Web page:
And The Nominees Are: Still Mostly Men

Despite growing calls for gender equality in Hollywood, this year’s Academy Award nominees are a reminder that Oscar is still very male.

Davidlohr Bueso / Creative Commons

According to a report by the Women’s Media Center, women did gain some ground, in some categories, among this year’s Academy Award nominees—but those were balanced by losses in other categories, and women netted little progress overall.

Some historic firsts were made with this year’s nominations: Rachel Morrison became the first female cinematographer to receive a nomination in the Academy’s history for Mudbound, and Greta Gerwig became the fifth woman in the Academy’s history to be nominated for best director for Lady Bird. But overall, men made up 77 percent of all nominations for off-camera roles, such as best cinematographer or director, and there were no female nominees at all in the score, sound editing and visual effects categories. (Costume design was the singular category that saw male and female nominees equally represented.)

The dearth of gender diversity, as well as racial diversity, among nominees at ceremonies like the Academy Awards isn’t necessarily news. It’s been two years since the #OscarsSoWhite campaign, and despite the feminist takeover of last year’s Golden Globes, no women appeared in the nominations for Best Director (and few ever have). But in the era of #MeToo and #TimesUp, the stagnant Hollywood sexism evidenced by this year’s Oscar nominees is glaring.

“The larger society is deprived of women’s voices, perspectives, and creativity,” WMC President Julie Burton said in a statement. “At a time when women are demanding more power and visibility, these low numbers should be a wake-up call for Hollywood executives. The message is: Time’s up for inequality.”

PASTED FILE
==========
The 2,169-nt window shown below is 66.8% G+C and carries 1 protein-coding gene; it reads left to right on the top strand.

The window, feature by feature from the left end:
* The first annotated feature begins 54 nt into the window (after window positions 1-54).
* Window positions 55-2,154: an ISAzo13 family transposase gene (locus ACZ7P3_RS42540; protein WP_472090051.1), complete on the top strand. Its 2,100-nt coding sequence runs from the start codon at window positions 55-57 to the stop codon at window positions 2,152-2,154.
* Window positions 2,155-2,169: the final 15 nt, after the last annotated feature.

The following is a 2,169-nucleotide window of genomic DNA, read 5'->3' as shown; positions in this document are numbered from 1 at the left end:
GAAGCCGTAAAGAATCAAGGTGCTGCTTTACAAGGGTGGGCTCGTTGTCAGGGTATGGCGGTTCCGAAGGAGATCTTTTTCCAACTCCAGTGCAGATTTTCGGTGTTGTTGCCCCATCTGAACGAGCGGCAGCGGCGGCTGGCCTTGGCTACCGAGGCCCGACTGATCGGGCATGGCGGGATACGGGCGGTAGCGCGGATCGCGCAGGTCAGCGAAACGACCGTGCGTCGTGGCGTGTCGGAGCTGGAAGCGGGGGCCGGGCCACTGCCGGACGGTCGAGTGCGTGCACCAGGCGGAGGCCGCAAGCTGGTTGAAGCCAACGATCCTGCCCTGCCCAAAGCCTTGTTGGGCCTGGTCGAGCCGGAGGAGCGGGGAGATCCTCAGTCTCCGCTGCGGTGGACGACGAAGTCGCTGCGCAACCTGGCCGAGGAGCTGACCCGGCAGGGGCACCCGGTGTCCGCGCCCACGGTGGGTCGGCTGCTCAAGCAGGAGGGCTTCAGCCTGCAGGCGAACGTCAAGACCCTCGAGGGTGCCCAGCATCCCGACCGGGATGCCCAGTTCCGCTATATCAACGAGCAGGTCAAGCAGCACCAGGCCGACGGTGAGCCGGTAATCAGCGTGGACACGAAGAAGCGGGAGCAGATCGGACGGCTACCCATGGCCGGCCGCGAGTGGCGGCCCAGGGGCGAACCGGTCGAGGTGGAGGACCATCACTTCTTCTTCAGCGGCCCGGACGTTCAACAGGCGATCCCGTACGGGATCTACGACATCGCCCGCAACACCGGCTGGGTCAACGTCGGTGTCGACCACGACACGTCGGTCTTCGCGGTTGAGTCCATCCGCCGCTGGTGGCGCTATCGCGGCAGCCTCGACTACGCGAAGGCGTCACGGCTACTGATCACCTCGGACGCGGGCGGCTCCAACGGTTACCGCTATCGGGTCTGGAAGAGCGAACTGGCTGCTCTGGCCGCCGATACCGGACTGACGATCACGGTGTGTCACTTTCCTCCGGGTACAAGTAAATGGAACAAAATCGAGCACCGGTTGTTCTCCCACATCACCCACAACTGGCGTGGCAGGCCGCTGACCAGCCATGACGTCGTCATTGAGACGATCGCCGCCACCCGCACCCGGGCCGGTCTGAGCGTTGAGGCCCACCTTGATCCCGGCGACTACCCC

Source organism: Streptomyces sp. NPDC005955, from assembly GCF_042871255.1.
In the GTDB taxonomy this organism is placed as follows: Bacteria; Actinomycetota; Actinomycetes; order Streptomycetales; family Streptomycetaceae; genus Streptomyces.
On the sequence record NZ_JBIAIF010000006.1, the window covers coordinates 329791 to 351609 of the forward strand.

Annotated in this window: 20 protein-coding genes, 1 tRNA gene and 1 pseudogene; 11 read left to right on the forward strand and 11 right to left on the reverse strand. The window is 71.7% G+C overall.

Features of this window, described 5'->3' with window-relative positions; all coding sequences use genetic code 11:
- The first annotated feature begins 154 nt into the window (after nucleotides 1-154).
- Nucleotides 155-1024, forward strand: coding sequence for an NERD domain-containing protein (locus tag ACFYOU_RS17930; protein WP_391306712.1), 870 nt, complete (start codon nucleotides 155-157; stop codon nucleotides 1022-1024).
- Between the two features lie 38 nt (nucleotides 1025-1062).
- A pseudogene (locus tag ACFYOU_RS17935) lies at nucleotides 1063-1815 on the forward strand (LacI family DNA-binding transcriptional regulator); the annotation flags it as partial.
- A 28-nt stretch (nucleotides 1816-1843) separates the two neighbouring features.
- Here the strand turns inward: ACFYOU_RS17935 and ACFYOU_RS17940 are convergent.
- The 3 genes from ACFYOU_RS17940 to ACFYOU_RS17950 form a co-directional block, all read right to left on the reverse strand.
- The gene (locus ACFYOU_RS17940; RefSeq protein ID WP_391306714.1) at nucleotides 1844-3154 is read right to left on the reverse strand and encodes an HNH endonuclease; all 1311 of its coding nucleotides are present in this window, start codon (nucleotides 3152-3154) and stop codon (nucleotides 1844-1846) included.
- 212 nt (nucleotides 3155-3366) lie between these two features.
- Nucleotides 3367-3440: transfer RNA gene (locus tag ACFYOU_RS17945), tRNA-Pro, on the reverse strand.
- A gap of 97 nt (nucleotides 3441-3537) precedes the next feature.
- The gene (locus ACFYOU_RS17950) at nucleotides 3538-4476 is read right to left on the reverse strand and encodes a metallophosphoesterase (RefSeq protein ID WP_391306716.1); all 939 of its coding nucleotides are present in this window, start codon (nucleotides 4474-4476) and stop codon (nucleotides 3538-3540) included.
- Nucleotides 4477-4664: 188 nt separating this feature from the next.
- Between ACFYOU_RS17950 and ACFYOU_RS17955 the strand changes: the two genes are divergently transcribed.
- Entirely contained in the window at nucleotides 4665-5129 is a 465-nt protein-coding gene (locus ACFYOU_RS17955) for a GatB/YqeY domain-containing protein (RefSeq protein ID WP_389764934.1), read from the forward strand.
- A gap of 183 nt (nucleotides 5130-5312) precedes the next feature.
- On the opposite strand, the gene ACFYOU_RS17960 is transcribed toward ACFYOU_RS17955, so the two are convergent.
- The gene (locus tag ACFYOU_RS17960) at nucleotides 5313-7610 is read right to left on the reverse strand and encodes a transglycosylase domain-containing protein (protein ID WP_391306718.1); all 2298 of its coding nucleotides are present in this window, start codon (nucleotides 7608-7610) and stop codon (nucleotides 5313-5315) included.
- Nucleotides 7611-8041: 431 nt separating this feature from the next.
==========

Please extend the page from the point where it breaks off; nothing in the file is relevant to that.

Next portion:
Hollywood sexism won’t be dismantled without better media representation for women and other communities too often erased, caricatured and overlooked by the entertainment industry. An unprecedented consciousness of the exploitation, abuse and sexual misconduct long made acceptable by dozens of powerful men in the film industry only highlights the true value of diversity and inclusion not just at awards ceremonies, but across the sector.

It is more clear now than ever that a balancing of the scales for women on- and off-screen in Hollywood is the only real way to address the loss of opportunity and the mental, physical and emotional harm of abuse and complicity that years of male dominance have normalized. Time’s up on boy’s clubs. Time’s up on Hollywood’s head honchoes looking the other way. Time’s up on the exploitation and sexual abuse of young women trying to find footing and pursue their passions. And it’s time for more women, on- and off-screen, to come to the front—and up to the stage.

“These are times that call for sweeping and sustainable changes—as evidenced by the findings in this report,” Pat Mitchell, WMC co-chair and chair of the Sundance Institute, said in a statement. “The Women’s Media Center will continue to shine a light on the status of women in Hollywood—and on all media platforms. Ultimately, changes must come from those who hold the power, and we know that few, if any, power holders throughout history have given up power without a struggle. But we are in this for the long haul. Change is coming. Time’s up.”


Kylie Cheung writes about reproductive and survivor justice, and is the author of Survivor Injustice: State-Sanctioned Abuse, Domestic Violence, and the Fight for Bodily Autonomy, available Aug. 15.